“Are we going to live by what he promised or by what life gives us?” This was the question Lloyd Shadrach posed in his sermon “He Breathed His Last.” Right now I’m not crazy about what life is giving me and I’m finding it much easier to focus on that. The last two years I have been writing a book, piloting a study, building a “platform,” and wholeheartedly pursuing the life of the writer/speaker I felt I was called and created to be. I thought that would lead me to a place where I could get paid to do what I love. But it hasn’t. I thought I had laid the foundation beautifully and all God had to do was come in a bless it. He hasn’t. I have dug the ditches in anticipation of rain, but it has not rained. I have set the sails, but the wind doesn’t blow. So I sit in the wasteland knowing I have no ability to make it rain or make the wind blow. I can’t make someone want to publish my book; I can’t make anyone pick up the phone and call me to speak. So I wait in the middle of nowhere, in the wasteland, in the wilderness…at least that how it feels to me.
In the wasteland, there is death. For me, it’s watching my dream career die, and I mean completely die. Other times it’s the death of other dreams…dreams of marriage, dreams of having children, dreams of financial stability. Or maybe it’s a literal death of a person or a death of a relationship. In Luke 23, it was the death of the Son of God. The one who represented hope to a nation. Many watched their dream of peace and power die as Jesus hung on the cross.
Lloyd offered two “comforting” lessons from this place of mourning. 1.) God is present in our darkest moments and 2.) God doesn’t prevent the darkest moments. Both true, yet both not exactly what I was hoping for. In our modern Christianity, we want the doctrine that allows us to work hard enough to avoid the house of mourning all together. We want the version where there are no more tears, and we try to make it so here on earth. In the church, we don’t know what to do with people in mourning. We offer trite sayings and try to see how God is going to work it all out for good. But the truth is first there is death, painful, excruciating death.
Lloyd also said, “The essence of real hope is to lose hope in everything but Jesus and his promises.” In his infinite mercy, God was weaning the disciples and true followers of Jesus from their false hopes of earthly peace and power. When he died on the cross, every selfish reason they had for following Jesus had to die as well. This is what he is doing for me. I have lost hope in agents and publishers to help me fulfill my dream. I’ve lost hope that building a platform will make the dream come true. I’ve lost hope in my own ability and some days wonder if I was a fool to think I could be a writer/speaker. And truthfully there have been very dark days when I have lost hope even in Jesus, wondering if he cared or if he loved me.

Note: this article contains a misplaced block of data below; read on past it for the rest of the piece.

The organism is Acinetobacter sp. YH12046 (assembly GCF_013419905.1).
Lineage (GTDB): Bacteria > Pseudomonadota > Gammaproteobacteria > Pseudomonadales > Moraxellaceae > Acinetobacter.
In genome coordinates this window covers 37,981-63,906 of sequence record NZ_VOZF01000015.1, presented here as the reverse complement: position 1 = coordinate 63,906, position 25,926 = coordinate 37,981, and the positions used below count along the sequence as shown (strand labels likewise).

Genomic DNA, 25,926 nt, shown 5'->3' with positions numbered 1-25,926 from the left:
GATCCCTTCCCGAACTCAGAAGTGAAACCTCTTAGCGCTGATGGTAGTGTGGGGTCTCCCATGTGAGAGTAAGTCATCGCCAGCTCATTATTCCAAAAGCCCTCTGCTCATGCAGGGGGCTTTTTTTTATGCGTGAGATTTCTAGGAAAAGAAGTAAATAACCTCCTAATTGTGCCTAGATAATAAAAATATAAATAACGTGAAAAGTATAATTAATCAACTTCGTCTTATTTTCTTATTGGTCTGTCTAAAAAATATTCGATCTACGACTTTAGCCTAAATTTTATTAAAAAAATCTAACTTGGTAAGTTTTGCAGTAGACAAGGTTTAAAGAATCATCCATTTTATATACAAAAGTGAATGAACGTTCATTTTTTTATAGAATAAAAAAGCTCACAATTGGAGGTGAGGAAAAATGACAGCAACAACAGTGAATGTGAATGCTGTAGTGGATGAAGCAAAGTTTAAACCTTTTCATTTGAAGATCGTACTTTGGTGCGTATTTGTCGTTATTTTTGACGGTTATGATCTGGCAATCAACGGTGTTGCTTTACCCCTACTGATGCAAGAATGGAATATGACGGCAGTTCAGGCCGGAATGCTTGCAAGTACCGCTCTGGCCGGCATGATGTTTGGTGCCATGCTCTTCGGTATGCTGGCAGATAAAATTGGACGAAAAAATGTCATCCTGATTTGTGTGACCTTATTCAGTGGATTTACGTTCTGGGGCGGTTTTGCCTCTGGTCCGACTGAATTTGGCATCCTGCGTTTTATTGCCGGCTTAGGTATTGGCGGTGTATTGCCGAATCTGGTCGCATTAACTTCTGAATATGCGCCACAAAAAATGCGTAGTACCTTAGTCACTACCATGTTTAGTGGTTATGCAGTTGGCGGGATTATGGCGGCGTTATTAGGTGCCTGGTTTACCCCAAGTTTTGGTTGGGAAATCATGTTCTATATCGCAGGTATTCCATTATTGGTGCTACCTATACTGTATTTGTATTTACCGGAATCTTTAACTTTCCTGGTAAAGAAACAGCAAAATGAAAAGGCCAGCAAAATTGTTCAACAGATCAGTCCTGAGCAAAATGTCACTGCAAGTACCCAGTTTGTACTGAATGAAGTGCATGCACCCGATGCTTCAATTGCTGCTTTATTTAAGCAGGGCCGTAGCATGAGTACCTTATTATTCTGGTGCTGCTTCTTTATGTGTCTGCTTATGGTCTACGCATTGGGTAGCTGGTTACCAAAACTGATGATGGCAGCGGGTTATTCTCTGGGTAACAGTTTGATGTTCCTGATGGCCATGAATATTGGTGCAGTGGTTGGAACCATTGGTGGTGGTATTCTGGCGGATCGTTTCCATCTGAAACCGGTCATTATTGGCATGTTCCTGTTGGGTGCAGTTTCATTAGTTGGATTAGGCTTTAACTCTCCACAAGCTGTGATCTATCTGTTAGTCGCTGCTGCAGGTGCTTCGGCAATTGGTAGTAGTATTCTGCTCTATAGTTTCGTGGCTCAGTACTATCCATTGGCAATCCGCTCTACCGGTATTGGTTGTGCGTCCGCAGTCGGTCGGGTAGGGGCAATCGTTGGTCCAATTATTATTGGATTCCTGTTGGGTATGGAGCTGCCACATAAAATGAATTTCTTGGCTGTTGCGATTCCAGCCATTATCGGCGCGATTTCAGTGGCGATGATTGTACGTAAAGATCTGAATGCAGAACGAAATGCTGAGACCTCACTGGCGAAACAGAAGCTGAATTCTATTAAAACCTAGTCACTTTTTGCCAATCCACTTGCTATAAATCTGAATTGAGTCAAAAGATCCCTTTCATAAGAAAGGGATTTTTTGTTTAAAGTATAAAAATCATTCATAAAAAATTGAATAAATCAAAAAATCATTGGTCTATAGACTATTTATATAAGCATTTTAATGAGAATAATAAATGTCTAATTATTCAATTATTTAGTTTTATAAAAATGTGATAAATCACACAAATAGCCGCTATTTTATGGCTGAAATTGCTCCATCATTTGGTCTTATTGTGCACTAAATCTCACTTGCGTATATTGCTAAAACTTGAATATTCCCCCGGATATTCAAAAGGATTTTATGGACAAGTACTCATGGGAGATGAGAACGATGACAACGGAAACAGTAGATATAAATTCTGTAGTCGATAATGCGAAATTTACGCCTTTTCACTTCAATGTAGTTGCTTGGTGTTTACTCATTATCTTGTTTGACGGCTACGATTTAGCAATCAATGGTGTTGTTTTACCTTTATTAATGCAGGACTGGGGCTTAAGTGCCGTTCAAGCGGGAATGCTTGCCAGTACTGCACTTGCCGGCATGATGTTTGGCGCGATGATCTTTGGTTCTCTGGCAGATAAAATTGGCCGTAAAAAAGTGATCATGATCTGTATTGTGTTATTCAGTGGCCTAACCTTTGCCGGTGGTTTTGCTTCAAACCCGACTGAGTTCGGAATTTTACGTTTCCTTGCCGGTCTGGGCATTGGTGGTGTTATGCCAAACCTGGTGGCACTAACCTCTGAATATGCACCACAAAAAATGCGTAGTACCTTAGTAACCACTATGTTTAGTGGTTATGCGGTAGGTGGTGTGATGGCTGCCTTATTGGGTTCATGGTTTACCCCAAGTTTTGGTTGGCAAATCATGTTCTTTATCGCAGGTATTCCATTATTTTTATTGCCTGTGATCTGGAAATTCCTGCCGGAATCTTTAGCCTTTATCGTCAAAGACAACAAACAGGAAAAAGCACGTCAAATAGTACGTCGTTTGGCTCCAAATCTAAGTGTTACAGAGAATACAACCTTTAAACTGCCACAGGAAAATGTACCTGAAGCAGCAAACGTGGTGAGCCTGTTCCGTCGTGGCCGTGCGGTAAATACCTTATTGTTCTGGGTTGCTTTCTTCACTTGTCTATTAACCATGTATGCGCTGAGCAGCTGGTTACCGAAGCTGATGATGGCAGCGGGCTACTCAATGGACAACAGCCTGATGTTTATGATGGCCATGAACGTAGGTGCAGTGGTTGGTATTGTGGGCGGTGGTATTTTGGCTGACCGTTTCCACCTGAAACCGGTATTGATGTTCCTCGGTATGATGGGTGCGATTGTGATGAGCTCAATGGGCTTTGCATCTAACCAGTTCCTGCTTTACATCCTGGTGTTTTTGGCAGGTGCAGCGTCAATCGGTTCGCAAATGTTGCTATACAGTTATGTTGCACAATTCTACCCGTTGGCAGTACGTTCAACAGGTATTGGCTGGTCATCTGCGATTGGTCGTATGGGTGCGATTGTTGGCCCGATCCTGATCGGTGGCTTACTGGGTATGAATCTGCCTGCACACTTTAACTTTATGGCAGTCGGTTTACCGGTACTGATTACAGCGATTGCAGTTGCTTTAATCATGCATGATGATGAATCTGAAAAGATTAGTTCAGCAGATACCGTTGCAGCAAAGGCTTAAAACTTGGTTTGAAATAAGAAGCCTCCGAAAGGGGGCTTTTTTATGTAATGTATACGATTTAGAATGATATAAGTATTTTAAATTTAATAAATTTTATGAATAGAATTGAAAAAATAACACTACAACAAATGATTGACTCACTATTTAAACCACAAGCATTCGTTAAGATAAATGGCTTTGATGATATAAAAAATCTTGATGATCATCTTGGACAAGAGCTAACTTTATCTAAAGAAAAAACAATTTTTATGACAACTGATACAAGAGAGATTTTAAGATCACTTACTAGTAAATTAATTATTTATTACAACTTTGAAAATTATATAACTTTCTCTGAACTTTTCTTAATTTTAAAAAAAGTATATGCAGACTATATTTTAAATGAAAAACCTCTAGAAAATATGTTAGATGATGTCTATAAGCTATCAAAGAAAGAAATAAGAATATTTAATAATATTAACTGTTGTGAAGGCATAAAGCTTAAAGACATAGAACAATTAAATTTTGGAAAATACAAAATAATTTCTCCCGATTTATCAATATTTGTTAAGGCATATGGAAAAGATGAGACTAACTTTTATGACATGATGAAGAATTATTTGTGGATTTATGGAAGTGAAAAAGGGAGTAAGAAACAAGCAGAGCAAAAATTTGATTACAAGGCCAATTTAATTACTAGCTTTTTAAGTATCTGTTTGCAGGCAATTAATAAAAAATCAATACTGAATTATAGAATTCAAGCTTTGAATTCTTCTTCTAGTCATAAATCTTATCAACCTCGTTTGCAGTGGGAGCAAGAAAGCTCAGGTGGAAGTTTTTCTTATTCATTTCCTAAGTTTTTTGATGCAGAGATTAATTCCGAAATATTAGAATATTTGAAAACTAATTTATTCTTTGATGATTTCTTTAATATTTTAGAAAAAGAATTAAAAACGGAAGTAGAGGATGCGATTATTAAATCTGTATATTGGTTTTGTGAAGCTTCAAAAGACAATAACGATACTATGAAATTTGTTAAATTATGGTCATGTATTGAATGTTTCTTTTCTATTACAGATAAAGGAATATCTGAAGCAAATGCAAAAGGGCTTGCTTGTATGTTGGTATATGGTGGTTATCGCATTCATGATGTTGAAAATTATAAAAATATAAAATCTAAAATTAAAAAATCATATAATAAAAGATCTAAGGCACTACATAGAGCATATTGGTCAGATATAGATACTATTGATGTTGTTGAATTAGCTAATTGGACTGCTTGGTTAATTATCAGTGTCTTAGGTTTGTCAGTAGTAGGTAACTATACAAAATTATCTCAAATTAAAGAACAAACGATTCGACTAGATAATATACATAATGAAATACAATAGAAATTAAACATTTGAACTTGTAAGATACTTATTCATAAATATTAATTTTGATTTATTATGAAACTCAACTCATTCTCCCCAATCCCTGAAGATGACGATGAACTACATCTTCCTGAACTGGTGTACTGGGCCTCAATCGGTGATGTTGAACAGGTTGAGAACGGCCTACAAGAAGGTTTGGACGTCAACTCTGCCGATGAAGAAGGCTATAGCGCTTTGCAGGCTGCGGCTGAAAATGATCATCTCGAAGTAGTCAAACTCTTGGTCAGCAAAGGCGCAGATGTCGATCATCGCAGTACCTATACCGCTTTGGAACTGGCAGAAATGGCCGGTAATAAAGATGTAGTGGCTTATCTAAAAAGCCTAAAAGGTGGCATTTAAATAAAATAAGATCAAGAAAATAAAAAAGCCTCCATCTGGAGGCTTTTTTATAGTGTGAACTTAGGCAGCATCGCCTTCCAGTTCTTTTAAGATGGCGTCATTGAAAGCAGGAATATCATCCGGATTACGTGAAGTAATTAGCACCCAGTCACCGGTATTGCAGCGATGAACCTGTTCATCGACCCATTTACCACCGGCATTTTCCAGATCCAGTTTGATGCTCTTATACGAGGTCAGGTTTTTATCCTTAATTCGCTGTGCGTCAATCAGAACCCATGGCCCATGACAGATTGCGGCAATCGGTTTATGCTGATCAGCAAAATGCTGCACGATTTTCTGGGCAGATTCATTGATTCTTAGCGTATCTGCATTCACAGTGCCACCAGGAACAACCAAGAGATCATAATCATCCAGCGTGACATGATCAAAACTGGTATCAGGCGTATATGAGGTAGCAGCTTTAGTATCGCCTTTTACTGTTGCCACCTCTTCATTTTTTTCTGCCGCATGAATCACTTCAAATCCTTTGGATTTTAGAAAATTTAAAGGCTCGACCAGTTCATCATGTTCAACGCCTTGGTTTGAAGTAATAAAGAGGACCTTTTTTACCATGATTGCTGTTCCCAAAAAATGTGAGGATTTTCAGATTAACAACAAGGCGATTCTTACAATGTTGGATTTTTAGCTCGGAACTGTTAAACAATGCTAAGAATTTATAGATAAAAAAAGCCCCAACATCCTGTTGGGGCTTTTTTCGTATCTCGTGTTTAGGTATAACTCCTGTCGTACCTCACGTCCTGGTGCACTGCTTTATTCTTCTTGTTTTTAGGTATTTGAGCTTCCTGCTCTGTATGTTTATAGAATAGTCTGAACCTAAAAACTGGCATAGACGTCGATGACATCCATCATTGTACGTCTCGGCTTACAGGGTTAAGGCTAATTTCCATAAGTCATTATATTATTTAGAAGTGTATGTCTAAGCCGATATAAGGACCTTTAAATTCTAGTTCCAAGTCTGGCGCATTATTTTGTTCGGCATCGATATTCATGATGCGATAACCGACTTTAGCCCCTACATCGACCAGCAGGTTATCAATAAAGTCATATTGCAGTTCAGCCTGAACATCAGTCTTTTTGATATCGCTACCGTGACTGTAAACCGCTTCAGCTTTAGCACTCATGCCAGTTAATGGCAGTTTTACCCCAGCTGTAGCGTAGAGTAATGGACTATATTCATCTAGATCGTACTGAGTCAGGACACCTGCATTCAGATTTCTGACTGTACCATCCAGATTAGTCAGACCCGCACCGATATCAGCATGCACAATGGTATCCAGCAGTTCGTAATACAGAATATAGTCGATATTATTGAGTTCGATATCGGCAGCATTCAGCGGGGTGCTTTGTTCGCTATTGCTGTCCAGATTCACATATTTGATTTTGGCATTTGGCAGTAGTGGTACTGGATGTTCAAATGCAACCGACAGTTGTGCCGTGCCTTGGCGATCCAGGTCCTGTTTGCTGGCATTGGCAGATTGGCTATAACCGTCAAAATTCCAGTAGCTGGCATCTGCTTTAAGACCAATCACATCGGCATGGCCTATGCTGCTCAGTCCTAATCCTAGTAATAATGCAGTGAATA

I stood in church at the end of the service praying and asking God what his promise was for me. Often I have reminded women that the promise is his presence, that he would be with me through it all. But last Sunday, that promise was not enough. And then he brought to mind a different promise, one that I’m honestly afraid to share because I don’t even know if it counts as a promise. It was I Peter 5:6 “Therefore humble yourselves under the mighty hand of God, that he may exalt you in due time.” This one was enough; this one made me cry.
So I will hope for a resurrection. A resurrection that will not come on my time table or in the way I think I should. It will be a resurrection that comes exactly when God intends for it to come. In John 11 when Lazarus died, Mary and Martha believed that Jesus had the ability to raise Lazarus from the dead, and they knew Jesus loved him. When Martha ran out to meet Jesus, she says she believes that Lazarus will be resurrected, if not now then at the end. Even in their own personal wasteland, they continued to hope for a resurrection. I think Mary and Martha would have preferred Jesus to come and heal Lazarus when he heard he was sick, but he didn’t because it wasn’t time yet. Why did Jesus wait and not go to Bethany right away? Why did he wait until Lazarus had died? Why did he wait for him to be buried in the tomb for three days? “It is for the glory of God, so that the Son of God may be glorified through it.” (John 11:4)
What Jesus wanted more than anything was to glorify the Father. Because at the proper time, the resurrection will happen and no one else can take credit for it. No one can say “he wasn’t really dead.” No one can say “we prayed so hard and had so much faith that God had to act.” I won’t be able to say “I just worked really hard at it and followed steps X, Y, and Z and that’s how I became a writer/speaker.” More than anything what I want as His Princess is for the King to be glorified. I know the wasteland does not end in death, but in life. I don’t know when and I don’t know how, but for now I place my hope firmly in Jesus and his promises. That is the difference between false hope and real hope.